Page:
Monday, 8 April 2013

Finding your voice



Al Alverez talks about the idea that when you read a novel the voice tells you a story. We all know how important it is as sometimes in rejections letters you find the response ‘the voice just wasn’t strong enough for me.’ ‘I am looking for a really strong voice.’ ‘Your story just didn’t come alive.’ Getting a strong voice is really important as you become a writer. When you start writing you become a bit of a tart. You try on lots of different voices, fall in love with them and then equally as quickly disregard them and move on to the next. These voices might be influenced by books or poetry you are reading, favourite films. But you need to find your own and while you hone your craft your voice will become stronger. Have faith. You will begin to trust your own voice rather than copying others. This is when your story will start to come alive. But voice is not straight forward. It consists of lots of things.

There are times when I am marking work when everything is on the page as it should be. There are characters, a story line and a setting, but it still feels flat. There is no life to it. I don’t experience the story as I read it. And that’s what I want. I want a story that draws me in so I forget that the rest of the world is happening. When it works, for that moment I am lost in between those enticing pages. As I mark I will often write things like: show not tell, point of view, tone, get rid of the authorial voice, give me a sense of place, let me know your characters. Getting these right will help you start to make your story come to life.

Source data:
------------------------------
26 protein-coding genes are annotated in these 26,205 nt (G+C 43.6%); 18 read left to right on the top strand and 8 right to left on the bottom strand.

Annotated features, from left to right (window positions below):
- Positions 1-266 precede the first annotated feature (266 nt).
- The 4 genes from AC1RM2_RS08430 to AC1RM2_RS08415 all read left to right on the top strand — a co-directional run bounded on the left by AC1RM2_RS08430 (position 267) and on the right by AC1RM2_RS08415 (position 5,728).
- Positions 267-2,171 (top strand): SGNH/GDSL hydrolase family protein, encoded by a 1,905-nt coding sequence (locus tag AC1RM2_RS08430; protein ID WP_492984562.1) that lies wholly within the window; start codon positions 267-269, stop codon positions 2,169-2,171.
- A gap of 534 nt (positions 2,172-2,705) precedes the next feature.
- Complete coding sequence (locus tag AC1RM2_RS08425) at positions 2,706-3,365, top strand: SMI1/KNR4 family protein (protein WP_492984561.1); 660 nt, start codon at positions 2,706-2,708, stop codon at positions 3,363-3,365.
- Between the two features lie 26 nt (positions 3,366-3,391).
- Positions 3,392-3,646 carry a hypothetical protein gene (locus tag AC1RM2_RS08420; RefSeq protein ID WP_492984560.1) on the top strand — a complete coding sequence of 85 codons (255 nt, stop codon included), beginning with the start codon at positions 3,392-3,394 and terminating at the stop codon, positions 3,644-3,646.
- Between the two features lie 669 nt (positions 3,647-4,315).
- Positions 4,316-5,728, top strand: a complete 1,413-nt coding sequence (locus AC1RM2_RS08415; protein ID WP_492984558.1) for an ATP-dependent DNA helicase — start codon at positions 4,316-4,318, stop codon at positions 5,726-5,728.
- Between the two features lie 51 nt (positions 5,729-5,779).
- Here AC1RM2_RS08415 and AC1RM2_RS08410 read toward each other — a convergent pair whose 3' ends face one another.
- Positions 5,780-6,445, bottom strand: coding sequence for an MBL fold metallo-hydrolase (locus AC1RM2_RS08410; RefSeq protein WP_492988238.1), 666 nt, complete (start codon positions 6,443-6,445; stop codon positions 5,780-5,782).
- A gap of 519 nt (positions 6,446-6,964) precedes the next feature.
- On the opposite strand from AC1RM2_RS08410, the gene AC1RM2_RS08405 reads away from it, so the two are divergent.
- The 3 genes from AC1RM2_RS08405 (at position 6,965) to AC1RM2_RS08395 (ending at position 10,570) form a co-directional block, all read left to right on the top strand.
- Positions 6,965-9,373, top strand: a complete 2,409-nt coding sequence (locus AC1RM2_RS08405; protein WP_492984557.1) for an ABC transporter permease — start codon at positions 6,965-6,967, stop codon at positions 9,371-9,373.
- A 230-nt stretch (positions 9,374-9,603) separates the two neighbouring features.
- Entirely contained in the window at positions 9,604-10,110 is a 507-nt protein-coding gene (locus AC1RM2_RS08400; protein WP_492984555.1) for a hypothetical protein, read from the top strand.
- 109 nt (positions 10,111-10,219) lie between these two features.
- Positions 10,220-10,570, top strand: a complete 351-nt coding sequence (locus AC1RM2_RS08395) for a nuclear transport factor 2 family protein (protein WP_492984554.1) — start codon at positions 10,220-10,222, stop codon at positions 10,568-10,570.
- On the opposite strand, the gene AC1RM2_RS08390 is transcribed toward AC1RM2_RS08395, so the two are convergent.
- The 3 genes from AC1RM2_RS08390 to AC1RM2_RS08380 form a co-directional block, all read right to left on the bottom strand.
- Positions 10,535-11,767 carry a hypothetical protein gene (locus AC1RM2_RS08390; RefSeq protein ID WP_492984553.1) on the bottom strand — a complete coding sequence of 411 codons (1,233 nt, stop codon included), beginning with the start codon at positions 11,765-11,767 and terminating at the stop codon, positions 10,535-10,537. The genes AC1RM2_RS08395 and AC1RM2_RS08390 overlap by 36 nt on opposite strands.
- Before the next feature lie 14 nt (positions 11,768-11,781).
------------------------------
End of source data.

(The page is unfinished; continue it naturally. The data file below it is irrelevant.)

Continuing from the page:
The editor, Beverley Birch says, “'Voice' is so much more than tone of the writing and what the characters actually say.  It's a web of impressions, speech, and thought, and perceptions, and physicality, and a whole lot more. It rises from the writer’s subconscious, but it is also something that has to be worked at, refined, honed, made apt and truthful.  It's instinct and inspiration, but also craft and technique...it requires boldness and exploration, and a finely tuned ear for the detail.”

Nobody can give you a voice, but we can give you the tools to help. If you are interested, Beverley Birch and Imogen Cooper are doing a workshop on the ‘voice’ entitled ‘Through the Narrator’s Eye’ at the end of April as part of Golden Egg Academy. Check it out here.

Or if you don’t want a full workshop perhaps book an editorial surgery where we can talk through some of the issues of voice. First surgeries are in London on 11th May. Check it out here . Scroll down below the in-depth reports to find where you can book.

And just because it seems like a beautiful day to start writing and finding your voice

8 comments:

  1. Brilliant post, Ness - one of the best I've read on voice - this one's a definitely a keeper and is going into the file! Thank you!

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    1. Thank you Nix, am pleased it made sense xx

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  2. Beverley shows this really well in her novel Rift, so rich you can taste the dirt. Great post Ness

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    1. That's very true Kathy. Am glad you liked it too xx

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  3. Excellent post, Ness! And very timely as I ponder this very subject myself!
    xxx

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    1. Hope the pondering is successful Sue x

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  4. I love Beverley's definition, that voice is a 'web of impressions...'
    Thanks Ness:)

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    1. I agree, voice is so difficult to define but I think Beverley gets the closest I have heard for a long time.

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